There are several cruise-ship harbours in New Zealand, with Auckland’s being the most modern and closest to the city centre.
Getting around New Zealand
New Zealand’s intercity bus network is reliable if a little infrequent due to the low population density. Bus drivers understand tourism and are normally helpful. Naked Bus is a new, low-cost challenger to the traditional networks and you can net some excellent bargain fares.
Hop-on, hop-off travel buses are very popular, with Stray, Magic Bus and Kiwi Experience being the names on everyone’s lips. These buses serve the backpacker market, so enjoy the late nights and groggy mornings with your travelling crew.
Intercity have a range of Flexitrip and Flexipass passes available, to travel in a similar way on the local bus networks.
The small market keeps competition a little too low, but there’s still some good airline fares to be had. Along with hyper-local companies, check out Air New Zealand and budget carriers Jetstar and Pacific Blue.
Always be aware of your check-in time: although most New Zealand domestic airports are small, rules can be strictly enforced.
Car and camper rental
It’s often been said New Zealand is best explored by car, and we would certainly agree. There are so many pristine beaches to explore that it’s tough always being the passenger.
All major car hire firms operate in New Zealand, but we’d recommend exploring a innovative Kiwi company, Spaceships. The Spaceship is a people-mover converted into a camper van: giving you the freedom of a camper with the driving style of a car. Useful for all those windy roads, as we noted in our Spaceship camper review.
Cycling and hiking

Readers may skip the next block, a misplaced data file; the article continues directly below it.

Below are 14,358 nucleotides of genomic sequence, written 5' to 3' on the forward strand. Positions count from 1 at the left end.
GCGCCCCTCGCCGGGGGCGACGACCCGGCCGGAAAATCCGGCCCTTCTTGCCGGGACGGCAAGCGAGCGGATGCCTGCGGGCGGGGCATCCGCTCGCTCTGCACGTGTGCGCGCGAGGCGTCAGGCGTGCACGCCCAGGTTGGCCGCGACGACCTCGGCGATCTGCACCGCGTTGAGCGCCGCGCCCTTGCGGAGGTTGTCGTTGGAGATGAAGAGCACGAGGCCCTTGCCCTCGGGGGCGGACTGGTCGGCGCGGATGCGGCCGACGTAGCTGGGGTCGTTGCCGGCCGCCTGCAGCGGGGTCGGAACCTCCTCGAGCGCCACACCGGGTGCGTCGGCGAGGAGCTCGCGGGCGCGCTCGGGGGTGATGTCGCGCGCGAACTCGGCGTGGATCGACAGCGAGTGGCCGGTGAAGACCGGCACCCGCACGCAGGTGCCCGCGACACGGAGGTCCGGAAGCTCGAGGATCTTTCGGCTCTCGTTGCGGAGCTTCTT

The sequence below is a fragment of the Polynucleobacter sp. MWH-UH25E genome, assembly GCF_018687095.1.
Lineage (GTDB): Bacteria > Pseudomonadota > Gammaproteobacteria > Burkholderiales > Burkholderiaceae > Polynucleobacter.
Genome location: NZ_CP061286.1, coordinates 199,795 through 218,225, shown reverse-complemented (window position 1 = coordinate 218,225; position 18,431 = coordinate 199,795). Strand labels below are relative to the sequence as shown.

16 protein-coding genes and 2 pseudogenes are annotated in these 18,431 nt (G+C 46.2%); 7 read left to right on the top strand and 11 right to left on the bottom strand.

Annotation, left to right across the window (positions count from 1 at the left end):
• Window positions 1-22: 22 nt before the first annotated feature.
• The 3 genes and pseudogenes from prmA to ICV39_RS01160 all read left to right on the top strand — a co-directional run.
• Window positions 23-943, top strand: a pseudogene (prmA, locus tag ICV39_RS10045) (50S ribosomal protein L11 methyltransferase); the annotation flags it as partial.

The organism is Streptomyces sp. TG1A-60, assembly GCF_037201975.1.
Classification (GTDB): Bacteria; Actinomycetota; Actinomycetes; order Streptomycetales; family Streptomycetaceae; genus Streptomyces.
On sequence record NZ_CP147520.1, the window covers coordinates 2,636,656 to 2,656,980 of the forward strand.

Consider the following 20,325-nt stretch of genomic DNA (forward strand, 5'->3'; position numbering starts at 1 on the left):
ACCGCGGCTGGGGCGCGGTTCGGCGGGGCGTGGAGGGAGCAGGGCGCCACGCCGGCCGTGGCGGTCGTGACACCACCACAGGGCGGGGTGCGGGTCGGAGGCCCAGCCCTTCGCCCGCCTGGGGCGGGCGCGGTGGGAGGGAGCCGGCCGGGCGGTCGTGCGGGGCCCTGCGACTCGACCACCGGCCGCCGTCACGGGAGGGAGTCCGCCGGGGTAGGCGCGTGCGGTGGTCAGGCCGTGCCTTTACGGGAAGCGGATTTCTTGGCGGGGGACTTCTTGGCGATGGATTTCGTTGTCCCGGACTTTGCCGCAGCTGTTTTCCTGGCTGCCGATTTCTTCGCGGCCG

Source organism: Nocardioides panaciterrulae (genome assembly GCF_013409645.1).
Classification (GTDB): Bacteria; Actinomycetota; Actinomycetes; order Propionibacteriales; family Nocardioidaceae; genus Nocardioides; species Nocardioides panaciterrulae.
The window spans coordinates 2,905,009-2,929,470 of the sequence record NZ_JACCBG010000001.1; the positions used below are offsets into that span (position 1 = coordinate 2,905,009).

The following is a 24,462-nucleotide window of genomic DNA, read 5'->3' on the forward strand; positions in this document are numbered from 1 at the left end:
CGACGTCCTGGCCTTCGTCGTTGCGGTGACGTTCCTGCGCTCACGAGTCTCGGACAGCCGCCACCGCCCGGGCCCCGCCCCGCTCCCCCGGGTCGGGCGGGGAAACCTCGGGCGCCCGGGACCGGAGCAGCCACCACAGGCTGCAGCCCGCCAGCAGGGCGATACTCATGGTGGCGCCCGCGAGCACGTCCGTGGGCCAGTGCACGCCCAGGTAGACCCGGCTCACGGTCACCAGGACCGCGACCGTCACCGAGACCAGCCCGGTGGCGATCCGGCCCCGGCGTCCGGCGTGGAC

There are many great walks and cycling paths in New Zealand, but many are self-contained. Hiking between cities is not easy, so use public or private transport to get to trail heads.
Outside of Auckland, cyclists are well respected by road users and, outside of winter, there are plenty of people exploring the country on bike. The New Zealand Cycle Trail, Nga Haerenga, is definitely something to keep an eye on.
The train network in New Zealand is slow, but stunning.
The trains aren’t used by locals so much, but the Overlander, TransAlpine and TransCoastal trains are pricey but worth the views.
Top 10 things to do in New Zealand
- Whale spot and swim with the dolphins. Possible in several New Zealand locations, but the water’s warmer in the Bay of Islands. Explore New Zealand’s history at Waitangi, Russel and Paihia while you’re on land.
- Bungy jumping with AJ Hackett. Throw yourself off the Southern hemisphere’s highest jump (or one of half a dozen other locations) with the world’s first commercial bungy operator. See our Nevis bungy movie
- Do a Great Walk. With nothing poisonous and no large mammals, New Zealand is one of the safest and most rewarding place to hike. Forests drop down the sea; mountains turn to glaciers to fjords.
- Road trip! Hire a camper, like the Kiwi-made Spaceship, and take to the roads with ultimate freedom to explore the dramatic countryside.
- Cruise Milford Sound. One of the world’s most dramatic and easily accessible Sounds, the hundreds of waterfalls pouring into Milford Sound from the lush native forest is unforgettable.
- A South Island train trip. Although we’re yet to try, the Transalpine and Transcenic rail trips just keep on coming up in every conversation.
- Wine tasting around the country. From the small-town farmers’ market in Matakana to the powerhouse wine regions of Marlborough and Otago, wine is as an important part of Kiwi culture as travel itself.
- Traditional Kiwi roast. That’s Kiwi as in “New Zealander”, not the bird! Or the fruit… Roast lamb with freshly picked veges washed down with Pinot Noir or a healthy dose of beer. Yum.
- Go to an All Blacks match. The New Zealand All Blacks are one of the world’s best-recognised sporting brands and, some would say, the best rugby team on the planet.